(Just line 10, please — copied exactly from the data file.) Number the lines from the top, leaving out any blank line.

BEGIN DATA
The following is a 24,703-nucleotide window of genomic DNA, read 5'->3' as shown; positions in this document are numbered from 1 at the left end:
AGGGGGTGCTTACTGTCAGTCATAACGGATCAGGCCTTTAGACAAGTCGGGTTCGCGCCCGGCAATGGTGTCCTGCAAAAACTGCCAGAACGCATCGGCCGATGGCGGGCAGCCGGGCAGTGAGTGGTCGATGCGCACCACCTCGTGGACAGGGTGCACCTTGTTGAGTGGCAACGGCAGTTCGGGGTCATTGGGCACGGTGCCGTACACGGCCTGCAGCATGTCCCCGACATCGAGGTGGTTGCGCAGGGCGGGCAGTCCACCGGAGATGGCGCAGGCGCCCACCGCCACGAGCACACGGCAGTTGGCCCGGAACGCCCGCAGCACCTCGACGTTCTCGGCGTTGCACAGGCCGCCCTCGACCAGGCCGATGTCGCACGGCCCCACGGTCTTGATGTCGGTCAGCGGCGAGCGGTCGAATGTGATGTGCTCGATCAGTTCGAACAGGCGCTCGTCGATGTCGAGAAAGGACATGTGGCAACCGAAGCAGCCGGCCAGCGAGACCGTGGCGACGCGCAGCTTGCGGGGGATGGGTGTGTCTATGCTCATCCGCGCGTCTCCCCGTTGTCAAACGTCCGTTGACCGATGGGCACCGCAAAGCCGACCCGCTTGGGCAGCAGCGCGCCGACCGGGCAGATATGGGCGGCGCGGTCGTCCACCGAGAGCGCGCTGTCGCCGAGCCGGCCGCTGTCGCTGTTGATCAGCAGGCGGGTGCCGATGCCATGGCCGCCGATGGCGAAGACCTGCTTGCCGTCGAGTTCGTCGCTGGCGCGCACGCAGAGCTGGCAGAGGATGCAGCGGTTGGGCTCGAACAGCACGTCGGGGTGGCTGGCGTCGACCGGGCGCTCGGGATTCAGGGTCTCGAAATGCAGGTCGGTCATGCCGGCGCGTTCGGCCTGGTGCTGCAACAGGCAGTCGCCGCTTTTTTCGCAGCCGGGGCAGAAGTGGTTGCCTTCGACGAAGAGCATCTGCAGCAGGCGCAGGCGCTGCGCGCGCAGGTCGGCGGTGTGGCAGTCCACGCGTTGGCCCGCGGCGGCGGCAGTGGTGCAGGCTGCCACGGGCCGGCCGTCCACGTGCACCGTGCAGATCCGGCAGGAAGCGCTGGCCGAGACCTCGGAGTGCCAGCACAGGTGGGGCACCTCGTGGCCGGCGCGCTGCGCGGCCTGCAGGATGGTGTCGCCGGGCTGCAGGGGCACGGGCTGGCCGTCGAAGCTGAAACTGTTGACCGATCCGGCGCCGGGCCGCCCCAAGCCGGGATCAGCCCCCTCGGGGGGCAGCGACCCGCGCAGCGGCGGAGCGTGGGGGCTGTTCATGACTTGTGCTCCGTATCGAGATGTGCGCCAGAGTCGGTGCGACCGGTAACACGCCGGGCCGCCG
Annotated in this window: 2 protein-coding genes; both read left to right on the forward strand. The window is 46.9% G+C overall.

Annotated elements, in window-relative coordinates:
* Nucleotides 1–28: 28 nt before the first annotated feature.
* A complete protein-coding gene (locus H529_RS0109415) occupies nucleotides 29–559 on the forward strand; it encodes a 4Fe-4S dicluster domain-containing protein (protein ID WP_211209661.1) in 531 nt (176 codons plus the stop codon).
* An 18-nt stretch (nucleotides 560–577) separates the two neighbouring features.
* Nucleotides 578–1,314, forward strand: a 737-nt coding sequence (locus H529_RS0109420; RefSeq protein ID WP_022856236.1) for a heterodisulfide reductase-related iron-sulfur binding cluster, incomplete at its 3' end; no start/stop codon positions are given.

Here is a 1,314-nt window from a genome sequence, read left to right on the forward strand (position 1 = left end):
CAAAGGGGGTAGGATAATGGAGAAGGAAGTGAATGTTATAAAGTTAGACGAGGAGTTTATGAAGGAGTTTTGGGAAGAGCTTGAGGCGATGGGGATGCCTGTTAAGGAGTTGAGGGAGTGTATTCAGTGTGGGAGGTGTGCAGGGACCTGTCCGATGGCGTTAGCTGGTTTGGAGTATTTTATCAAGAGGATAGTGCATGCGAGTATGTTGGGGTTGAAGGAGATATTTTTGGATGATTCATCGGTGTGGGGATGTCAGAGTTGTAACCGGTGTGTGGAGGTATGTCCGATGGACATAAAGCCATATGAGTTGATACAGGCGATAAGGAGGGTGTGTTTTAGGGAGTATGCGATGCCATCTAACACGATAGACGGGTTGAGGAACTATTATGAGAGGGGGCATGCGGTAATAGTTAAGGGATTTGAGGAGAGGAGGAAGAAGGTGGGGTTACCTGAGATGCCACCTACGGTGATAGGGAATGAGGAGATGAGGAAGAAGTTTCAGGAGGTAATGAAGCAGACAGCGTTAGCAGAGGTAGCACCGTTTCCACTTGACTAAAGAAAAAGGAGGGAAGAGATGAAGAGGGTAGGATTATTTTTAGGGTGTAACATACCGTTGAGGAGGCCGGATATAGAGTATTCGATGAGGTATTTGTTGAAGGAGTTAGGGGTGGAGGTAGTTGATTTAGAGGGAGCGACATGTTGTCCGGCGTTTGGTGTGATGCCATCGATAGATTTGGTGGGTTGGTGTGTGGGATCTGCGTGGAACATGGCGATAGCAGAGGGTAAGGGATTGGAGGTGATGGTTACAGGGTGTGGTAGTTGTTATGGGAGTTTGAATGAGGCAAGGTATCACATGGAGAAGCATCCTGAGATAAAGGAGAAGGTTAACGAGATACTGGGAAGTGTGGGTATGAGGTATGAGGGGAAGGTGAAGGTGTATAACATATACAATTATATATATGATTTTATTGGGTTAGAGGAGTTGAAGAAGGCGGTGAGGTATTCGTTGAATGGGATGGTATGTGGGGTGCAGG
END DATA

CAAAGGGGGTAGGATAATGGAGAAGGAAGTGAATGTTATAAAGTTAGACGAGGAGTTTATGAAGGAGTTTTGGGAAGAGCTTGAGGCGATGGGGATGCCTGTTAAGGAGTTGAGGGAGTGTATTCAGTGTGGGAGGTGTGCAGGGACCTGTCCGATGGCGTTAGCTGGTTTGGAGTATTTTATCAAGAGGATAGTGCATGCGAGTATGTTGGGGTTGAAGGAGATATTTTTGGATGATTCATCGGTGTGGGGATGTCAGAGTTGTAACCGGTGTGTGGAGGTATGTCCGATGGACATAAAGCCATATGAGTTGATACAGGCGATAAGGAGGGTGTGTTTTAGGGAGTATGCGATGCCATCTAACACGATAGACGGGTTGAGGAACTATTATGAGAGGGGGCATGCGGTAATAGTTAAGGGATTTGAGGAGAGGAGGAAGAAGGTGGGGTTACCTGAGATGCCACCTACGGTGATAGGGAATGAGGAGATGAGGAAGAAGTTTCAGGAGGTAATGAAGCAGACAGCGTTAGCAGAGGTAGCACCGTTTCCACTTGACTAAAGAAAAAGGAGGGAAGAGATGAAGAGGGTAGGATTATTTTTAGGGTGTAACATACCGTTGAGGAGGCCGGATATAGAGTATTCGATGAGGTATTTGTTGAAGGAGTTAGGGGTGGAGGTAGTTGATTTAGAGGGAGCGACATGTTGTCCGGCGTTTGGTGTGATGCCATCGATAGATTTGGTGGGTTGGTGTGTGGGATCTGCGTGGAACATGGCGATAGCAGAGGGTAAGGGATTGGAGGTGATGGTTACAGGGTGTGGTAGTTGTTATGGGAGTTTGAATGAGGCAAGGTATCACATGGAGAAGCATCCTGAGATAAAGGAGAAGGTTAACGAGATACTGGGAAGTGTGGGTATGAGGTATGAGGGGAAGGTGAAGGTGTATAACATATACAATTATATATATGATTTTATTGGGTTAGAGGAGTTGAAGAAGGCGGTGAGGTATTCGTTGAATGGGATGGTATGTGGGGTGCAGG